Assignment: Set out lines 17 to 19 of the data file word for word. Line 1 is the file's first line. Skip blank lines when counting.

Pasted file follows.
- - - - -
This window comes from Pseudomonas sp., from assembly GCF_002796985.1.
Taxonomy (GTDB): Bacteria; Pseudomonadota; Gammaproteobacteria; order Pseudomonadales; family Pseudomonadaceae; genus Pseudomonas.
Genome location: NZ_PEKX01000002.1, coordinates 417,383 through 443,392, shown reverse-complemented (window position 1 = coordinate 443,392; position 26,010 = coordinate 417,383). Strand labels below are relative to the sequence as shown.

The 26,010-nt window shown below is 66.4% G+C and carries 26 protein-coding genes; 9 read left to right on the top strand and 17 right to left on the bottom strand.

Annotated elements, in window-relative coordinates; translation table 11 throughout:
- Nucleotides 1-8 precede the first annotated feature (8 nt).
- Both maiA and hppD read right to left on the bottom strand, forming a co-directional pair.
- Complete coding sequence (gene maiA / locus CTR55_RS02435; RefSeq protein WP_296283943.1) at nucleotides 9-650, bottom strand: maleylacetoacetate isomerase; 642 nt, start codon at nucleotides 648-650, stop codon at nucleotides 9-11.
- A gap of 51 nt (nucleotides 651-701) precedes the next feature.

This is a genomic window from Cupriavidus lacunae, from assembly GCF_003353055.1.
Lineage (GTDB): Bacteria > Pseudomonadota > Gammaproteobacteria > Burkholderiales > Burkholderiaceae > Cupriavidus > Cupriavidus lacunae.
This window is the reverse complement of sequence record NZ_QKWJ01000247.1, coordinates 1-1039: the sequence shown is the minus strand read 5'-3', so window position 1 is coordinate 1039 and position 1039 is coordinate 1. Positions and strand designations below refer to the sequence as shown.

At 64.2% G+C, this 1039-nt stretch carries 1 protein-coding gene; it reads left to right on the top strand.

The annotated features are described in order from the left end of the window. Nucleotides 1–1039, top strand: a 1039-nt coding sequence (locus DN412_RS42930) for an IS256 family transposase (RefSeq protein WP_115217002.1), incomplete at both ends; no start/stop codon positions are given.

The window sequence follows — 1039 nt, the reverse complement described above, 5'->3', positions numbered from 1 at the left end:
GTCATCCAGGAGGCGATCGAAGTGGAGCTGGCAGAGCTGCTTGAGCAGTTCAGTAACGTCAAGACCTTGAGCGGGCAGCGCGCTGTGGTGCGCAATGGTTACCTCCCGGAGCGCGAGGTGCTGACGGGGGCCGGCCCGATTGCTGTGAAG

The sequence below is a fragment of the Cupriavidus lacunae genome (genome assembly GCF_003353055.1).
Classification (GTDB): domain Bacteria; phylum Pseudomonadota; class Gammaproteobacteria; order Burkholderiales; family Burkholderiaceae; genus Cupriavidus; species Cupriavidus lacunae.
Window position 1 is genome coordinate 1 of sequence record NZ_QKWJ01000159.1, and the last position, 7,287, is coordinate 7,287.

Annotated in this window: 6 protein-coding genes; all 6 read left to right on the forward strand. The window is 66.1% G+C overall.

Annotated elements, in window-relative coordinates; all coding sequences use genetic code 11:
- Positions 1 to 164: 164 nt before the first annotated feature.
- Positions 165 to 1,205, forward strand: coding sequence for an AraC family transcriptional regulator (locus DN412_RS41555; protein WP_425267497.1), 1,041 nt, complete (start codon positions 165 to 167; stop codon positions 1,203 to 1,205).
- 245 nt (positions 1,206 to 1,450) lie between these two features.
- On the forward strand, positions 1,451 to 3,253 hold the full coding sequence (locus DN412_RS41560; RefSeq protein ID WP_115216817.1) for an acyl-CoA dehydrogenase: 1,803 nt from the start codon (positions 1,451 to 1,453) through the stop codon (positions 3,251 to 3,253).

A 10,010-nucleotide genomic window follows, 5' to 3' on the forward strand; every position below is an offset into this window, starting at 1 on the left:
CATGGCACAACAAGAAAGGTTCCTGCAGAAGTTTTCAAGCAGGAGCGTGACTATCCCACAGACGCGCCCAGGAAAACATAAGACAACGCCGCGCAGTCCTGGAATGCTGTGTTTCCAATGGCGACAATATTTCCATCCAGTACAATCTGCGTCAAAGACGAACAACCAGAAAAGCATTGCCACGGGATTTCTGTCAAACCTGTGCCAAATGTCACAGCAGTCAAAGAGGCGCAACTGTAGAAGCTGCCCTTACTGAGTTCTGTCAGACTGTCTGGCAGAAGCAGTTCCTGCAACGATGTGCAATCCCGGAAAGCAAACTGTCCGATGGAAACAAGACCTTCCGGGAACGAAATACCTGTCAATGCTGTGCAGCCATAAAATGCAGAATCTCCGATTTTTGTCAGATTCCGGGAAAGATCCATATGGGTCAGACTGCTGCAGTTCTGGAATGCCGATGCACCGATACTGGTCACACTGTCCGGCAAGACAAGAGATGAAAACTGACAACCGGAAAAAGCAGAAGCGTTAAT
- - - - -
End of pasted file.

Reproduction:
The sequence below is a fragment of the Cupriavidus lacunae genome (genome assembly GCF_003353055.1).
Classification (GTDB): domain Bacteria; phylum Pseudomonadota; class Gammaproteobacteria; order Burkholderiales; family Burkholderiaceae; genus Cupriavidus; species Cupriavidus lacunae.
Window position 1 is genome coordinate 1 of sequence record NZ_QKWJ01000159.1, and the last position, 7,287, is coordinate 7,287.